Irish will reportedly get less from Orange Bowl than others (and that’s okay)

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The financial details of college football’s new postseason are still being sorted out. Some of them are already known. For example, the Rose Bowl (Big Ten/Pac-12) and Sugar Bowl (Big 12/SEC) will reportedly be worth $80 million annually in payout, while the Orange Bowl (ACC/Big Ten/SEC/Notre Dame) will reportedly be worth $55 million.

However, Notre Dame’s payout for Orange Bowl appearances wasn’t known, although it was expected to be different from the $27.5 million the ACC/Big Ten/SEC would bring home for participating in the game.

Until now, that is. Reportedly (again).

ESPN’s Brett McMurphy reports that the Irish will only receive half of what the three participating conferences will get in payout, meaning that when Notre Dame plays in the Orange Bowl, it’ll actually receive one-third the payout that the ACC gets.

To put it more simply:

ESPN will pay an average of $55 million annually for the bowl, sources said. If the ACC plays an SEC or Big Ten opponent, both conferences would each receive $27.5 million.

However, if Notre Dame is the ACC’s Orange Bowl opponent, the Irish only receives $13.75 million and the ACC $41.25 million.

Money has never been an issue for Notre Dame, so this isn’t a slight to the Irish. In fact, it’s a rather sweet deal for Notre Dame considering the agreement. The Irish will be making $6.2 million for its BCS championship appearance against Alabama next week, so it’s already a step up in payout. Notre Dame’s Orange Bowl agreement was more about making sure the Irish had a guaranteed place in college football’s new postseason. Even Notre Dame’s new membership with the ACC wasn’t driven by money.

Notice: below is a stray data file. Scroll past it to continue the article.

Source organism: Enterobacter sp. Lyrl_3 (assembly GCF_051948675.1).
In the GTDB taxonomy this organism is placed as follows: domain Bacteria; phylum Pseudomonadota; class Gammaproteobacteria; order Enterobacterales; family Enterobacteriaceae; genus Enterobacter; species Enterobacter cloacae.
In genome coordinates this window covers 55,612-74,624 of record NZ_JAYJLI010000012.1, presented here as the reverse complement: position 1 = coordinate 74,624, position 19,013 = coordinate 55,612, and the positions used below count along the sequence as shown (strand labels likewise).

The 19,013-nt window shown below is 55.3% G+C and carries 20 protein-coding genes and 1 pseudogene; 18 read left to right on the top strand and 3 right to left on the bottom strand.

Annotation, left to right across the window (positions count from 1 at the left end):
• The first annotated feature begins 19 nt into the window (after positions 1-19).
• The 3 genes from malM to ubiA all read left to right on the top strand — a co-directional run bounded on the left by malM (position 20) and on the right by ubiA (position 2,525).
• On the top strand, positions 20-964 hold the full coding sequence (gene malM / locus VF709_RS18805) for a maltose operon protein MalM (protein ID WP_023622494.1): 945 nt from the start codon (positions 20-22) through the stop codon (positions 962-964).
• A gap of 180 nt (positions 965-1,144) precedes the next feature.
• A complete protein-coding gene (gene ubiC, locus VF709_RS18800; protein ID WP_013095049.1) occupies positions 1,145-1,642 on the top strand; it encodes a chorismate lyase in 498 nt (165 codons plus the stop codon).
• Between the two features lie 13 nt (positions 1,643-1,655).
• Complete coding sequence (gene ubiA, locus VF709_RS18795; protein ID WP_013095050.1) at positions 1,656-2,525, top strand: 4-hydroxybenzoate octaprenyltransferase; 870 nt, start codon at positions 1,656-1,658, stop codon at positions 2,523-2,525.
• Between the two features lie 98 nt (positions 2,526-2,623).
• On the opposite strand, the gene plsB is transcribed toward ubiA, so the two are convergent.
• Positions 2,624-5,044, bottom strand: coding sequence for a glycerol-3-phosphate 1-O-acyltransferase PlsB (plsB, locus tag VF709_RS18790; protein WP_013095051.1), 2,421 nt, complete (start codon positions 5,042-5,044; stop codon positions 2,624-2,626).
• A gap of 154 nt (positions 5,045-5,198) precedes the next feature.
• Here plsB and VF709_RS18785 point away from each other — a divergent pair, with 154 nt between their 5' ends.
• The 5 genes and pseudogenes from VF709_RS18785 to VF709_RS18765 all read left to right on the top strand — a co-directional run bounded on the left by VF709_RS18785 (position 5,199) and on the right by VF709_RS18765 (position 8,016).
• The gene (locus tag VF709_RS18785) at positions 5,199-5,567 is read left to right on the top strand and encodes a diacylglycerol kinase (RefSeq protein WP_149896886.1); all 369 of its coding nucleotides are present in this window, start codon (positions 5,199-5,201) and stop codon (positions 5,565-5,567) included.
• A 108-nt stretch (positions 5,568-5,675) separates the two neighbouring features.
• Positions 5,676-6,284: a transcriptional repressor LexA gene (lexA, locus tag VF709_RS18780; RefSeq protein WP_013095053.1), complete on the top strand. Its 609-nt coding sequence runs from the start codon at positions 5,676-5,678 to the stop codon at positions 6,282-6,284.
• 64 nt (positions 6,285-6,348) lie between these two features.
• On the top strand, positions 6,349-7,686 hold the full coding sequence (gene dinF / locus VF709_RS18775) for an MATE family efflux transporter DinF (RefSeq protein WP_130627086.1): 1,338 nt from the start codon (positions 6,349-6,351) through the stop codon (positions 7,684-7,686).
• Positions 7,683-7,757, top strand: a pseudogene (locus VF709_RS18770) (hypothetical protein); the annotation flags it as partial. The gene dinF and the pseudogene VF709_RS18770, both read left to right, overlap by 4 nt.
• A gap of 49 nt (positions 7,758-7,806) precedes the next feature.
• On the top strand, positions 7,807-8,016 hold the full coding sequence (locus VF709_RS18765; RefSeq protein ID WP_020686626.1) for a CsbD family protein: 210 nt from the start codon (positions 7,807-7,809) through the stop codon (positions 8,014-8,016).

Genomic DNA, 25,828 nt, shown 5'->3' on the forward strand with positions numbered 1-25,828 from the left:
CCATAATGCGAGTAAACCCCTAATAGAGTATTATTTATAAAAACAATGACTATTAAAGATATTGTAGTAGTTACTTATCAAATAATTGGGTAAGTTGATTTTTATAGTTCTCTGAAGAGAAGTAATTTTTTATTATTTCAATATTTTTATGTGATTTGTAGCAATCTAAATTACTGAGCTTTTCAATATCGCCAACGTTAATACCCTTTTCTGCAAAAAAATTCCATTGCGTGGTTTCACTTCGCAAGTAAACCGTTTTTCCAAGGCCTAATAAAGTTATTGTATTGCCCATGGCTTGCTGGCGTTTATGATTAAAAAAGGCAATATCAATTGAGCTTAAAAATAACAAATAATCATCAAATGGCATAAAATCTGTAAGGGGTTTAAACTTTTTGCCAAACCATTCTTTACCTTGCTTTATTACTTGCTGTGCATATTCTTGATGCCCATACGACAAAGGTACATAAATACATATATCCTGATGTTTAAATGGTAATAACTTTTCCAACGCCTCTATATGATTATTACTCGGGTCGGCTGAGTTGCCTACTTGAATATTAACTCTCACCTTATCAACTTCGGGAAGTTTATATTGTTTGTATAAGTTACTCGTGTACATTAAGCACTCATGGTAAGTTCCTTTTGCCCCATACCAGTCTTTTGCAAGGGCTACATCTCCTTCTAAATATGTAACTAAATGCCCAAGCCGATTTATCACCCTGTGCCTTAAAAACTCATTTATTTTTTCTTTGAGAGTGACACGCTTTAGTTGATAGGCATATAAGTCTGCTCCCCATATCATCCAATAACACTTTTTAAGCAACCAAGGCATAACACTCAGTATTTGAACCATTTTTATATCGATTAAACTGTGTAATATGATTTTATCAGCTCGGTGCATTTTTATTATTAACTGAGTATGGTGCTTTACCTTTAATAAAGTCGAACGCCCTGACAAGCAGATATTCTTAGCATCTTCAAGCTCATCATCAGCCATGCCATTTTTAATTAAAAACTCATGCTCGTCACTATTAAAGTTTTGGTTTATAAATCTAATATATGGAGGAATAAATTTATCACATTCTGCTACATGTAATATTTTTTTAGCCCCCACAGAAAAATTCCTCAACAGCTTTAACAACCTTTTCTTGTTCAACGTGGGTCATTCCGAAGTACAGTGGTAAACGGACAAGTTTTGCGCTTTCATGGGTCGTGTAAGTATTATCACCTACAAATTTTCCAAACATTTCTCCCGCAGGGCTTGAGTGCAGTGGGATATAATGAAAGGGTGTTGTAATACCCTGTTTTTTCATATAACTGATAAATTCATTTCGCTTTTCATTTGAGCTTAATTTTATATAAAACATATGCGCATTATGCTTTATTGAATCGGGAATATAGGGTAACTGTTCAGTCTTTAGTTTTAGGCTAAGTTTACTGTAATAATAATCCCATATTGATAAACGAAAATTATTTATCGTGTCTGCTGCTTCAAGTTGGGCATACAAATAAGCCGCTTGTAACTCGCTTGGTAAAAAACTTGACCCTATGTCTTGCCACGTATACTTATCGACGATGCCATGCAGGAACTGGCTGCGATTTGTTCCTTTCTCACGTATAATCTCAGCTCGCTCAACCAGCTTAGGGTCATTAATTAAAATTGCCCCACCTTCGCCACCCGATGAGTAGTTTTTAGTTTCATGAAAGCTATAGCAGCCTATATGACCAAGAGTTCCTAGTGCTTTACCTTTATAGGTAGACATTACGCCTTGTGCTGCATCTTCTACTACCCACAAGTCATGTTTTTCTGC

The financial outcome, while important, is secondary.

Four-star 2015 signee second Aggie to leave Texas A&M this week

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With a new head coach in town, it’s far from surprising to see somewhat of a personnel exodus in the spring.  In that vein, Jimbo Fisher‘s first-year Texas A&M roster is the latest FBS football program to see such attrition.

On his personal Twitter account Thursday night, offensive lineman Koda Martin announced that he would be transferring from A&M to Syracuse.  On the same social media website a day later, teammate Kemah Siverand announced that he too will be leaving College Station as a transfer.

Unlike Martin, Siverand (pictured, left) did not reveal his next college football home in the tweet.

As Siverand will be leaving the Aggies as a graduate transfer, he’ll be eligible to play immediately at another FBS school in 2018 if that’s the tack he takes.

Siverand was a four-star member of A&M’s 2015 recruiting class.  After beginning his collegiate career as a wide receiver, the Cypress, Tex., native moved to defensive back between the 2016 and 2017 seasons.  He caught two passes for 16 yards in two games as a redshirt freshman in 2016, then was credited with six tackles in 12 games last season.

Iowa LB Aaron Mends to miss extended time with injury

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Talk about a hard-luck story.